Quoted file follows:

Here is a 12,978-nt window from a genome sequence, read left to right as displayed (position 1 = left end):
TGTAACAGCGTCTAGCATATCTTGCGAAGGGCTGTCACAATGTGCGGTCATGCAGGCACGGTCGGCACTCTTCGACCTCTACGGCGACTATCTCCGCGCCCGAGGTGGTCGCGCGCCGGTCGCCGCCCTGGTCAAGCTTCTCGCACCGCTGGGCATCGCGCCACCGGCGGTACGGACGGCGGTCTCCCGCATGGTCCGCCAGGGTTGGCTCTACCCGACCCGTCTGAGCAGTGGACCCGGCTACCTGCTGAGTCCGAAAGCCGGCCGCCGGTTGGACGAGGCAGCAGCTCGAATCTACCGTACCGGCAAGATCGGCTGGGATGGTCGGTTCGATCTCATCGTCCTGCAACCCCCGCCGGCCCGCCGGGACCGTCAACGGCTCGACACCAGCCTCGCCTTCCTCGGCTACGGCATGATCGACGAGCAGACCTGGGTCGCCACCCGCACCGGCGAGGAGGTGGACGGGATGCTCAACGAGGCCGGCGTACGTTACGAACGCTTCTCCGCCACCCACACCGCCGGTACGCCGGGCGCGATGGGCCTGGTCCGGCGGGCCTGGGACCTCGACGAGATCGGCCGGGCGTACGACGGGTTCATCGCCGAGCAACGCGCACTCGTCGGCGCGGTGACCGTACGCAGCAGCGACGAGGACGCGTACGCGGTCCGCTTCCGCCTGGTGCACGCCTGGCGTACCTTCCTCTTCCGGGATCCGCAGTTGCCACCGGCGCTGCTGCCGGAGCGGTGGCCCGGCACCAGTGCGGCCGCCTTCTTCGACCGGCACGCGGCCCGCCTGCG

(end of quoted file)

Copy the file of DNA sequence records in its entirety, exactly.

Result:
Here is a 12,978-nt window from a genome sequence, read left to right as displayed (position 1 = left end):
TGTAACAGCGTCTAGCATATCTTGCGAAGGGCTGTCACAATGTGCGGTCATGCAGGCACGGTCGGCACTCTTCGACCTCTACGGCGACTATCTCCGCGCCCGAGGTGGTCGCGCGCCGGTCGCCGCCCTGGTCAAGCTTCTCGCACCGCTGGGCATCGCGCCACCGGCGGTACGGACGGCGGTCTCCCGCATGGTCCGCCAGGGTTGGCTCTACCCGACCCGTCTGAGCAGTGGACCCGGCTACCTGCTGAGTCCGAAAGCCGGCCGCCGGTTGGACGAGGCAGCAGCTCGAATCTACCGTACCGGCAAGATCGGCTGGGATGGTCGGTTCGATCTCATCGTCCTGCAACCCCCGCCGGCCCGCCGGGACCGTCAACGGCTCGACACCAGCCTCGCCTTCCTCGGCTACGGCATGATCGACGAGCAGACCTGGGTCGCCACCCGCACCGGCGAGGAGGTGGACGGGATGCTCAACGAGGCCGGCGTACGTTACGAACGCTTCTCCGCCACCCACACCGCCGGTACGCCGGGCGCGATGGGCCTGGTCCGGCGGGCCTGGGACCTCGACGAGATCGGCCGGGCGTACGACGGGTTCATCGCCGAGCAACGCGCACTCGTCGGCGCGGTGACCGTACGCAGCAGCGACGAGGACGCGTACGCGGTCCGCTTCCGCCTGGTGCACGCCTGGCGTACCTTCCTCTTCCGGGATCCGCAGTTGCCACCGGCGCTGCTGCCGGAGCGGTGGCCCGGCACCAGTGCGGCCGCCTTCTTCGACCGGCACGCGGCCCGCCTGCG